Cause A complex of fungi, oomycetes, and nematodes are the biological factors contributing to apple replant disease. In addition, nonbiological factors including poor soil structure, moisture stress, low or high pH, insufficient available phosphorus, and cold stress while not primary causes of the disease, may exacerbate overall symptom development. Although causal factors are sometimes reported as varying in any one geographical area a measure of consensus, relative to the disease cause, has been arrived at in studies conducted in Washington, New York, Maine, the Netherlands and South Africa. This is a serious, common cause of poor growth of apple trees established on sites previously planted to apple or pear orchards or nurseries. Tree growth is suppressed the first year and for the life of the orchard and on occasion of severe disease pressure tree death may occur. Compared to healthy trees, yields can be reduced by 20% to 50% and fruit quality is also lowered.
Soil analysis is recommended to detect nutrient deficiencies and to determine whether lime is required to adjust pH. There is no effective treatment of replant disease once trees are planted.
Mixing monoammonium phosphate fertilizer (11-55-0 or 11-51-0) with the planting hole soil at a rate of 1 g/liter of soil is no longer recommended since the high salt concentration can burn roots. Although there is an initial growth increase, the practice has no overall benefit after 5 years.
Symptoms Apple replant disease has no definite symptoms other than trees' poor growth the first few years after transplanting. Vigorous young trees planted in a problem site stop growing in early summer. Affected trees leaf out each spring but produce little or no shoot growth. Leaves are often smaller and lighter green than leaves on vigorous trees. Few new lateral or feeder roots are produced, and existing roots become discolored and deteriorate.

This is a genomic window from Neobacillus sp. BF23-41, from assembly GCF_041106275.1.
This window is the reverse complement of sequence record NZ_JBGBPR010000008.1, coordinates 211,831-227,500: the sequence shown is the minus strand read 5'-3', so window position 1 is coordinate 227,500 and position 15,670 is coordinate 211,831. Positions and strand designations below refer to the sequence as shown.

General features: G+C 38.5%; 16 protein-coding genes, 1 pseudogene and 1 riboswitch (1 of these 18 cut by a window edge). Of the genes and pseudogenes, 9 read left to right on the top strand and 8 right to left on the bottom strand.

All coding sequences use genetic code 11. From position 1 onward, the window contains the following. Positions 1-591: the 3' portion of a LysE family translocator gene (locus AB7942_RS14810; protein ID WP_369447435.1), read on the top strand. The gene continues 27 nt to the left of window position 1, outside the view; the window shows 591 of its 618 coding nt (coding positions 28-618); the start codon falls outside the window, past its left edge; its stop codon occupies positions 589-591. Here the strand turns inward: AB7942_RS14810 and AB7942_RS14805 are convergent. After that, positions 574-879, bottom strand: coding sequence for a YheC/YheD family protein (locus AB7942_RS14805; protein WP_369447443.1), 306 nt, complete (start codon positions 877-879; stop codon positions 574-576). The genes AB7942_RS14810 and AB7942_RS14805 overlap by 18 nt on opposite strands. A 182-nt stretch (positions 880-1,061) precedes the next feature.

- Avoid by not planting apples or pears on the same ground where an apple or pear orchard or nursery has recently been removed. Rotations out of pome fruit for 5 to 8 years are advised.
- Adjust soil pH if too high or low.
- If planting on old orchard ground, establish trees in the drive row (aisle) of the previous orchard rather than the old tree row to minimize disease pressure. Field observations indicate tree growth response to this aisle-planting method is better than planting in the old row but not as good as fumigation. Plant as early as possible in the spring taking care not to skip important preplant operations.
- Use 3 tons/treated acre of equal parts yellow mustard (Brassica juncea) and white mustard (Sinapis alba) seed meal as a preplant soil amendment in the fall prior to planting in combination with a postplant application of mefenoxam may yield effective control of this disease complex.
- Provide proper management practices from plant nutrition to irrigation.
- Use resistant rootstocks, such as Geneva 30, 41, 210, 214, 890, and 935.
Chemical control Preplant fumigation is very effective and, although expensive, will eventually pay for itself during a typical orchard lifetime. Consult or hire a professional applicator to be sure it is done safely and effectively.
- Metam-sodium products such as Metam CLR (42%), Sectagon 42, or Vapam HL. Vapam HL can be used at 56 to 75 gal/A. Use in enough water to penetrate only 3 ft. Remove as much tree root debris as possible before application. Trees adjacent to the treatment site may be injured. 5-day reentry. Restricted-use pesticide.
- Telone C-17 (Telone plus chloropicrin) at 32.4 to 42 gal/A depending on soil type and depth of penetration. Do not use Telone alone; it has not been effective in eastern Washington. 5-day reentry. Restricted-use pesticide.
Biological control Soil replacement with new soil or well-prepared, steamed planting soil mixture, or soil replacement with a ratio of 1 part peat to 2 parts planting-hole soil. Data indicate that a hole 6 foot square or more and 3 ft deep gives best long term control.
Reference Mazzola, M., Hewavitharana, S. S., and Strauss, S. L. 2015. Brassica seed meal soil amendments transform the rhizosphere microbiome and improve apple production through resistance to pathogen reinfestation. Phytopathology 105:460-469.